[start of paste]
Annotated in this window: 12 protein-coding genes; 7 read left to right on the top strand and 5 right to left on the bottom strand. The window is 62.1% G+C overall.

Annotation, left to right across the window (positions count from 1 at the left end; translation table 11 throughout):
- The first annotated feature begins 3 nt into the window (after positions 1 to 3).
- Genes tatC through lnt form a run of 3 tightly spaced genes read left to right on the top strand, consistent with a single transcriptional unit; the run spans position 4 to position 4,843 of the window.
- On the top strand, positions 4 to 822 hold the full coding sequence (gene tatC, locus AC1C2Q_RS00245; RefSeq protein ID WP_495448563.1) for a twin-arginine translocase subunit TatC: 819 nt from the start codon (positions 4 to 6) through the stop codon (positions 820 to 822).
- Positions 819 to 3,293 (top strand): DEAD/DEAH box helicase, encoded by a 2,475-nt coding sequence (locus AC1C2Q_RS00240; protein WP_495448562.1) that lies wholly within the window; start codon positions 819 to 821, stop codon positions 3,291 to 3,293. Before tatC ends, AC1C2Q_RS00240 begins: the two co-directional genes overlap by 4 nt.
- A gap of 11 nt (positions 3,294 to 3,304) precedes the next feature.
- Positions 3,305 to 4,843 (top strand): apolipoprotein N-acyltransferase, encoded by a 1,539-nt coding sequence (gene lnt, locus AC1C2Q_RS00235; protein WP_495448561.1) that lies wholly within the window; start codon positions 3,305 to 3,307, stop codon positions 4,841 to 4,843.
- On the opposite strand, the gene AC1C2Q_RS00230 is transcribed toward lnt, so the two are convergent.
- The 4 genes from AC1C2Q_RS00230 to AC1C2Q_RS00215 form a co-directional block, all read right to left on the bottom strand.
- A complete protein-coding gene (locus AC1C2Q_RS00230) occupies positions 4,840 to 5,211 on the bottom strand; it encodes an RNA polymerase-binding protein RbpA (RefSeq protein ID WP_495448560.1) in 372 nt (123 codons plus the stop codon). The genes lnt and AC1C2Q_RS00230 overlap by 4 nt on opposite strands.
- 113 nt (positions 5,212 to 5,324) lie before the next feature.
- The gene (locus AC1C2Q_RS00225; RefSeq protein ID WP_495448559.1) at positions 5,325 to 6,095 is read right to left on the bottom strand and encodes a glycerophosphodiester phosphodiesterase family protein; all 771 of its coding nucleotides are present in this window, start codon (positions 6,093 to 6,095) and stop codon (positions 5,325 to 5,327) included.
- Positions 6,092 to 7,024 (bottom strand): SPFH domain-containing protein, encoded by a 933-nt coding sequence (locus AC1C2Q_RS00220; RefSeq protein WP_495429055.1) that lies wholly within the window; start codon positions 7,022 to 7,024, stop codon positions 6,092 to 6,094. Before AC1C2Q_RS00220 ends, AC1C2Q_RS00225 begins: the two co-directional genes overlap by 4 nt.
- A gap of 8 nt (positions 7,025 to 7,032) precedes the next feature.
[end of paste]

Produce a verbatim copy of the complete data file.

Annotated in this window: 12 protein-coding genes; 7 read left to right on the top strand and 5 right to left on the bottom strand. The window is 62.1% G+C overall.

Annotation, left to right across the window (positions count from 1 at the left end; translation table 11 throughout):
- The first annotated feature begins 3 nt into the window (after positions 1 to 3).
- Genes tatC through lnt form a run of 3 tightly spaced genes read left to right on the top strand, consistent with a single transcriptional unit; the run spans position 4 to position 4,843 of the window.
- On the top strand, positions 4 to 822 hold the full coding sequence (gene tatC, locus AC1C2Q_RS00245; RefSeq protein ID WP_495448563.1) for a twin-arginine translocase subunit TatC: 819 nt from the start codon (positions 4 to 6) through the stop codon (positions 820 to 822).
- Positions 819 to 3,293 (top strand): DEAD/DEAH box helicase, encoded by a 2,475-nt coding sequence (locus AC1C2Q_RS00240; protein WP_495448562.1) that lies wholly within the window; start codon positions 819 to 821, stop codon positions 3,291 to 3,293. Before tatC ends, AC1C2Q_RS00240 begins: the two co-directional genes overlap by 4 nt.
- A gap of 11 nt (positions 3,294 to 3,304) precedes the next feature.
- Positions 3,305 to 4,843 (top strand): apolipoprotein N-acyltransferase, encoded by a 1,539-nt coding sequence (gene lnt, locus AC1C2Q_RS00235; protein WP_495448561.1) that lies wholly within the window; start codon positions 3,305 to 3,307, stop codon positions 4,841 to 4,843.
- On the opposite strand, the gene AC1C2Q_RS00230 is transcribed toward lnt, so the two are convergent.
- The 4 genes from AC1C2Q_RS00230 to AC1C2Q_RS00215 form a co-directional block, all read right to left on the bottom strand.
- A complete protein-coding gene (locus AC1C2Q_RS00230) occupies positions 4,840 to 5,211 on the bottom strand; it encodes an RNA polymerase-binding protein RbpA (RefSeq protein ID WP_495448560.1) in 372 nt (123 codons plus the stop codon). The genes lnt and AC1C2Q_RS00230 overlap by 4 nt on opposite strands.
- 113 nt (positions 5,212 to 5,324) lie before the next feature.
- The gene (locus AC1C2Q_RS00225; RefSeq protein ID WP_495448559.1) at positions 5,325 to 6,095 is read right to left on the bottom strand and encodes a glycerophosphodiester phosphodiesterase family protein; all 771 of its coding nucleotides are present in this window, start codon (positions 6,093 to 6,095) and stop codon (positions 5,325 to 5,327) included.
- Positions 6,092 to 7,024 (bottom strand): SPFH domain-containing protein, encoded by a 933-nt coding sequence (locus AC1C2Q_RS00220; RefSeq protein WP_495429055.1) that lies wholly within the window; start codon positions 7,022 to 7,024, stop codon positions 6,092 to 6,094. Before AC1C2Q_RS00220 ends, AC1C2Q_RS00225 begins: the two co-directional genes overlap by 4 nt.
- A gap of 8 nt (positions 7,025 to 7,032) precedes the next feature.